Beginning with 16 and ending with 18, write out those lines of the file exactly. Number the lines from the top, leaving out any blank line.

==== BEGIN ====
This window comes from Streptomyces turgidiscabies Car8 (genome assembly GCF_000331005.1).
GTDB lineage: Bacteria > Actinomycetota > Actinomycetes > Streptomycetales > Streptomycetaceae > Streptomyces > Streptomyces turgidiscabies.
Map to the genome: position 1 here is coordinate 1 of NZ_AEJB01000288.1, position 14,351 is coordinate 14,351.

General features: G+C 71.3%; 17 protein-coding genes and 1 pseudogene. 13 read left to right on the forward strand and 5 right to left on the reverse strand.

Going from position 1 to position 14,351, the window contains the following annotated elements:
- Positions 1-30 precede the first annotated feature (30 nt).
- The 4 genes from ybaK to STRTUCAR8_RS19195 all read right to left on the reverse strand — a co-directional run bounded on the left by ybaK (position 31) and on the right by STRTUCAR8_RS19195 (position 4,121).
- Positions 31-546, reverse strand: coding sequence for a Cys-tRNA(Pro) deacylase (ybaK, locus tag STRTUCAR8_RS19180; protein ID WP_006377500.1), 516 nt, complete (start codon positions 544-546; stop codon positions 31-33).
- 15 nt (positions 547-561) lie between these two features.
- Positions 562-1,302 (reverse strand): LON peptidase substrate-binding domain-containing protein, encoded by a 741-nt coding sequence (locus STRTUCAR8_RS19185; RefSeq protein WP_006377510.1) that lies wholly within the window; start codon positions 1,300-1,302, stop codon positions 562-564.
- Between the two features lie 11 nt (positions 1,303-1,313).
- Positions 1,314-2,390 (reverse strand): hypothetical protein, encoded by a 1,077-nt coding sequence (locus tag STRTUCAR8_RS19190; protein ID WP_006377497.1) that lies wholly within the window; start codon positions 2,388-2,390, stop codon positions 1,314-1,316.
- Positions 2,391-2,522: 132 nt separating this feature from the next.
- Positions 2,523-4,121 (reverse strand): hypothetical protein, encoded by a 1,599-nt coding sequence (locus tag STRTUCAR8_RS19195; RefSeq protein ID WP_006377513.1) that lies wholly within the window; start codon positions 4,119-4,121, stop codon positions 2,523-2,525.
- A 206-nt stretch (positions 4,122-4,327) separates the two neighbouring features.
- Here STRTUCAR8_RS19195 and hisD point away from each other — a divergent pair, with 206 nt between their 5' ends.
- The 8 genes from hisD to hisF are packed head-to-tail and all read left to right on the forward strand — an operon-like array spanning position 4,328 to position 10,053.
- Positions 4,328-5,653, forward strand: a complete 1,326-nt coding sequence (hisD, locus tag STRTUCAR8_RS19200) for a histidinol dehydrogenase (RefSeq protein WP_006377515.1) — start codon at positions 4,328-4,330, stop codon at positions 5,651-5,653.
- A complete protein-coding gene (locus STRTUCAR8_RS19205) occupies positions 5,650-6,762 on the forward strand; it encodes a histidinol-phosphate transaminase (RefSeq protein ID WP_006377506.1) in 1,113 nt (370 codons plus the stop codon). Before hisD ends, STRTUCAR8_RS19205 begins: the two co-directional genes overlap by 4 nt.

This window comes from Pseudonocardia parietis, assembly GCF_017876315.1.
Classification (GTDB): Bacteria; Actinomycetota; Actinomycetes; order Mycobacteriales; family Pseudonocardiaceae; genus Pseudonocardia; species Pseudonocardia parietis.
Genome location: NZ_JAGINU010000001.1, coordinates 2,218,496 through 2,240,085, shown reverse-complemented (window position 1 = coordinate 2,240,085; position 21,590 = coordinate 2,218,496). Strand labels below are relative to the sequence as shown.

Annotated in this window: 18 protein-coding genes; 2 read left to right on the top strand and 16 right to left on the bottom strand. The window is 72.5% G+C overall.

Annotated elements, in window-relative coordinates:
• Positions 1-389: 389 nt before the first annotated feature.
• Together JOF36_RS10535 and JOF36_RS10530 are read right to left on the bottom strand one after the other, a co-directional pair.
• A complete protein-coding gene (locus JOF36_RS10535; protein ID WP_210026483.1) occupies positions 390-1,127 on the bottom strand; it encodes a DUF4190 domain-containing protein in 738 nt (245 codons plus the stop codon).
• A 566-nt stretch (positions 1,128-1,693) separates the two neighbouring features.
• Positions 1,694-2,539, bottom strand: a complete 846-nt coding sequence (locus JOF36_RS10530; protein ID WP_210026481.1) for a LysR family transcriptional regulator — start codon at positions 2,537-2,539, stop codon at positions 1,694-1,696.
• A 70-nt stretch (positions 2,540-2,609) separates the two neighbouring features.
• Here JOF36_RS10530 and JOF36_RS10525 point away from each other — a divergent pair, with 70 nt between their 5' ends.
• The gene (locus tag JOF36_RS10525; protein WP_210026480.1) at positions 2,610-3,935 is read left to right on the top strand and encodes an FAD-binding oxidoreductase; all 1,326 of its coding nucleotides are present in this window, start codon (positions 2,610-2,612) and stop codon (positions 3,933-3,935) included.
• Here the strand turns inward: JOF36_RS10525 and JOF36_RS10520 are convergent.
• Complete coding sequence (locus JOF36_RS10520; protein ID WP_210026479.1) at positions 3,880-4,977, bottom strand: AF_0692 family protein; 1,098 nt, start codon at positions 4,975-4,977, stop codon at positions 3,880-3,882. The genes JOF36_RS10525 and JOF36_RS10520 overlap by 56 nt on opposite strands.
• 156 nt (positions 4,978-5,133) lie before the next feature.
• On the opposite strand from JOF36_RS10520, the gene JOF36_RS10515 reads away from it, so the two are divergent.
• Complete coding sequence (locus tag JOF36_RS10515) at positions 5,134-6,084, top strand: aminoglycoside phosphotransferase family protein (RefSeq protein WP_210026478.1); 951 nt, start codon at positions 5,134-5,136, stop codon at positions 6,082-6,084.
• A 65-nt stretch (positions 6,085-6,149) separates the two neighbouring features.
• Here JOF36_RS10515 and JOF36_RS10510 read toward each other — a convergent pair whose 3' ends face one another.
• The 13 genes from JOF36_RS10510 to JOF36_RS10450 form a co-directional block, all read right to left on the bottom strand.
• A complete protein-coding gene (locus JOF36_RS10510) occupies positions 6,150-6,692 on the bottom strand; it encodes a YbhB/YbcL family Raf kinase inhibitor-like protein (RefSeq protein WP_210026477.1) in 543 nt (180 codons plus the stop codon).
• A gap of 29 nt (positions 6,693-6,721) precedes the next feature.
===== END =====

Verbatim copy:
- Here STRTUCAR8_RS19195 and hisD point away from each other — a divergent pair, with 206 nt between their 5' ends.
- The 8 genes from hisD to hisF are packed head-to-tail and all read left to right on the forward strand — an operon-like array spanning position 4,328 to position 10,053.
- Positions 4,328-5,653, forward strand: a complete 1,326-nt coding sequence (hisD, locus tag STRTUCAR8_RS19200) for a histidinol dehydrogenase (RefSeq protein WP_006377515.1) — start codon at positions 4,328-4,330, stop codon at positions 5,651-5,653.